|Home | About | Journals | Submit | Contact Us | Français|
Interleukin (IL)-11, a cytokine produced by breast cancer, has been implicated in breast cancer-induced osteolysis (bone destruction) but the mechanism(s) of action remain controversial. Some studies show that IL-11 is able to promote osteoclast formation independent of the receptor activator of NF-κB ligand (RANKL), while others demonstrate IL-11 can induce osteoclast formation by inducing osteoblasts to secrete RANKL. This work aims to further investigate the role of IL-11 in metastasis-induced osteolysis by addressing a new hypothesis that IL-11 exerts effects on osteoclast progenitor cells.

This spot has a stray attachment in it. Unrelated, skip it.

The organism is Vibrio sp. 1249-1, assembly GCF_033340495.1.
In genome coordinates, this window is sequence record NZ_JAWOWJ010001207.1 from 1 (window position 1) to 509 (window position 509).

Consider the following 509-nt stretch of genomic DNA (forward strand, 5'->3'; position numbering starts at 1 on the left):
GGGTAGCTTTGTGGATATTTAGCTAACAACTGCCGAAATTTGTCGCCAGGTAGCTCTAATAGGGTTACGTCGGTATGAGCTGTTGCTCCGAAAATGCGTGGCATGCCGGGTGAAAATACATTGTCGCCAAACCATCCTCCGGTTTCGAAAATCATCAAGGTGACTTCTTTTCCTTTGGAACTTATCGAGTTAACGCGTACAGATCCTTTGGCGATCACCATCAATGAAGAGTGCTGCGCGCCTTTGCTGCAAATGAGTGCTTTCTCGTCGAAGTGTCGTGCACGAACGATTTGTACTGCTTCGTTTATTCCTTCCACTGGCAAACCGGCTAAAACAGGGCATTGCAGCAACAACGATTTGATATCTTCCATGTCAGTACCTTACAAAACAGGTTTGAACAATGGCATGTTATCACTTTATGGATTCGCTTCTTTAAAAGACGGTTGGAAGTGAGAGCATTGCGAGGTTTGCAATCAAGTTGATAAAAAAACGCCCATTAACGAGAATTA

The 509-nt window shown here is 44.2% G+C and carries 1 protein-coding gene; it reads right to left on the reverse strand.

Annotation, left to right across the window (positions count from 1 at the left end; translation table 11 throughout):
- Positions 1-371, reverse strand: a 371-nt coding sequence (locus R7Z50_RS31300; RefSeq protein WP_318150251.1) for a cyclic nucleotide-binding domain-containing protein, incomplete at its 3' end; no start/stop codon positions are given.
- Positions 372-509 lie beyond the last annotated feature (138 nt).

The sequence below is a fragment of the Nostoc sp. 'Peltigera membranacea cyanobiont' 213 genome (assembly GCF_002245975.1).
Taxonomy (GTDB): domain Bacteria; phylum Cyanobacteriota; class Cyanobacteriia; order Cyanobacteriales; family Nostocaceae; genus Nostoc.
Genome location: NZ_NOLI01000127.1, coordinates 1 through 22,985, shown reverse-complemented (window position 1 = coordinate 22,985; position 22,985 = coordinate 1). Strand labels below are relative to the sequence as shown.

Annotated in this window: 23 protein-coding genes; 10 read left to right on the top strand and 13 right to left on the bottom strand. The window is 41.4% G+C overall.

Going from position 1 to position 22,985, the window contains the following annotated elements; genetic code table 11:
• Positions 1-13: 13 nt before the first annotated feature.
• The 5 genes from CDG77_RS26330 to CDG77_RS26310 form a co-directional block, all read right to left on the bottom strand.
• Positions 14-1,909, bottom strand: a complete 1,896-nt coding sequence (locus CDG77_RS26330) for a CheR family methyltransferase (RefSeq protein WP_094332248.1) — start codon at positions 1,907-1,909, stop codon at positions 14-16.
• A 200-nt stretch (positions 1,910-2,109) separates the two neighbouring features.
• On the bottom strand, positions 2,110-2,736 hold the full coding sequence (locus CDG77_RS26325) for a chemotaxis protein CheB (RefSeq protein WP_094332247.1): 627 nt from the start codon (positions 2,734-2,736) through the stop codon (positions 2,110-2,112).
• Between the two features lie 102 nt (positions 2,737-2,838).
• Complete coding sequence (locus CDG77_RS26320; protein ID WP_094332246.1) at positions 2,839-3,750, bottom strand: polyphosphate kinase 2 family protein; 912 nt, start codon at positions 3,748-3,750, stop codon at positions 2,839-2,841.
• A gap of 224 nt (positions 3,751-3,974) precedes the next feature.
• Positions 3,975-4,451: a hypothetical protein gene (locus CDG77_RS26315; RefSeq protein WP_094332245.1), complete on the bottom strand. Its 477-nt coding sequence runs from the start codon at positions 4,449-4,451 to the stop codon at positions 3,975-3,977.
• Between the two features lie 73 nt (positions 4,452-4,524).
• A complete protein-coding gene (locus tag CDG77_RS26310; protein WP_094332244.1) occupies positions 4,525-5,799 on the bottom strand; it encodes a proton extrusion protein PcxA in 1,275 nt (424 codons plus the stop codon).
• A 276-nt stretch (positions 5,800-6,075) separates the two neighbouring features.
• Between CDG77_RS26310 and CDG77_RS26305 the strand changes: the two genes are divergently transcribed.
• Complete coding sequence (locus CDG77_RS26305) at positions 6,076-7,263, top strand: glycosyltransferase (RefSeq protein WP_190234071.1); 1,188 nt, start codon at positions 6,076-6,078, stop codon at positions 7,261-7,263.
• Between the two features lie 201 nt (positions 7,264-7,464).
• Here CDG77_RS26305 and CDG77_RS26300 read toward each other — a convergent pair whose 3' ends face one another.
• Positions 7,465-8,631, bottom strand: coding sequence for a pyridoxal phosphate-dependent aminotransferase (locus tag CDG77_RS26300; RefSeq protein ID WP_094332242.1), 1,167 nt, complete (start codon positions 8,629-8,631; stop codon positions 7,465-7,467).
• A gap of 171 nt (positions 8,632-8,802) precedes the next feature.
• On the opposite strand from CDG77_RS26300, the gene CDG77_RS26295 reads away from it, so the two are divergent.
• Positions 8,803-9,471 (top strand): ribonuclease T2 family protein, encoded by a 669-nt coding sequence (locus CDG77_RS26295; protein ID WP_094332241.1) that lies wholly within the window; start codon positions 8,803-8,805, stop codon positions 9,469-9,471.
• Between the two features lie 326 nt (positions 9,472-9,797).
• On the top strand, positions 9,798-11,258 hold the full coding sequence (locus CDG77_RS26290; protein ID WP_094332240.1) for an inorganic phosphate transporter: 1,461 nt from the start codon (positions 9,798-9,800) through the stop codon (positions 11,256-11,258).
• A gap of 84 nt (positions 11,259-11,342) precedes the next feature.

To address the precise role of breast cancer-derived IL-11 in osteoclastogenesis, we determined the effect of breast cancer conditioned media on osteoclast progenitor cells with or without an IL-11 neutralizing antibody. We next investigated whether recombinant IL-11 exerts effects on osteoclast progenitor cells and survival of mature osteoclasts. Finally, we examined the ability of IL-11 to mediate osteoclast formation in tissue culture dishes and on bone slices in the absence of RANKL, with suboptimal levels of RANKL, or from RANKL-pretreated murine bone marrow macrophages (BMMs).